An article caught my attention not long ago, wherein the author posits that Amoris Laetitia was “really written to ‘normalize’ homosexuality.”  This is particularly interesting to me, since I recently wrote an analysis of some of the Pope’s statements on homosexuality , concluding that the Pope has effectively kept silent on his intentions for dealing with homosexuality in the Church, and that we have yet to clearly see the direction he is heading with respect to solving the problem of homosexuality within the Church, an issue he was first asked about in 2013. Continue reading “Amoris Laetitia – The Accelerating Crisis”
Intolerance from those in our country who oppose what they call offensive or hate speech is becoming increasingly commonplace. We who value our freedom of speech should regard this trend with the greatest concern, because it reflects an underlying motive to deny some of our most important freedoms, those which are protected by the First Amendment to the Constitution.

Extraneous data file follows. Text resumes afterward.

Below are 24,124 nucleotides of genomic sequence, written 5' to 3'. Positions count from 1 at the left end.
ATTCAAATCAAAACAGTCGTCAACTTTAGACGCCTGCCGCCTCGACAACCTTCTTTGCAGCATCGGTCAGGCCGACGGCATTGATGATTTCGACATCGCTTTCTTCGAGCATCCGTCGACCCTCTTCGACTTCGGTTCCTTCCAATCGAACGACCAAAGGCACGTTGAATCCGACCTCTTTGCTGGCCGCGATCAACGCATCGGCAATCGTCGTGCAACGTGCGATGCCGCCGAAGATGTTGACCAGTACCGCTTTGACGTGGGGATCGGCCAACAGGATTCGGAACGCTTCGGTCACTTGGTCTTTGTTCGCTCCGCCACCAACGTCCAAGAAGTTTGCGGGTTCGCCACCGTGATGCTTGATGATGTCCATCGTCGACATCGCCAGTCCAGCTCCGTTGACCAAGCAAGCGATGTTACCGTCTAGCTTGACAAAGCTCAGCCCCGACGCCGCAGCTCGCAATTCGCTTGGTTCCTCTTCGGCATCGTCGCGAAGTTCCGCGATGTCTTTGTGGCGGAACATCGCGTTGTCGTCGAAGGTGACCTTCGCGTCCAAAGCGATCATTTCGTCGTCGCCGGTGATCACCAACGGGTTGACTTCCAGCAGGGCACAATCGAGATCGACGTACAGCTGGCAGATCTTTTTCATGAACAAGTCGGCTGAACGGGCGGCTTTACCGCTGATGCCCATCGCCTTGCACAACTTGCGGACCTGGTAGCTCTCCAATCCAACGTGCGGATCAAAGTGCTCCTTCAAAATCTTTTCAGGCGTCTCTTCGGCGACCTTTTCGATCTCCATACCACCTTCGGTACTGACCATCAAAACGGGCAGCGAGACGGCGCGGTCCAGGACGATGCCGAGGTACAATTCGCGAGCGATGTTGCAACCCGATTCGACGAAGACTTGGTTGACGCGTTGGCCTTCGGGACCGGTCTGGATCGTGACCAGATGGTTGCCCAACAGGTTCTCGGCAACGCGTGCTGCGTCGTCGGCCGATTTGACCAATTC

Such intolerance came into sharp focus in the reaction to the white nationalist protesters following the August 2017 Charlottesville tragedy. For example, a column by Rob Hedelt appearing in the Fredericksburg Free Lance-Star in the aftermath of the of the Charlottesville events inaccurately attributed the loss of life that day to the actions of the white nationalist protesters.  Not only was this attribution inaccurate, it was stated in the most vitriolic of terms, with words such as “vermin” and “disgusting bile” describing the protesters and their message.Continue reading “Progressive Intolerance and the Threat to Free Speech”
Although the Pope uttered these words in 2013, they continue to reverberate throughout the Catholic world several years later. I believe that, despite the wide and varied response, the actual intent of the Pope’s comment has still not been well understood, and that therefore, a detailed look at the actual words remains in order. Although the Pope expressed himself here in an informal manner, without the time to consider carefully every word, what he said (and what he did not say) matters, and matters a very great deal.Continue reading ““Who Am I To Judge?” – Revisited”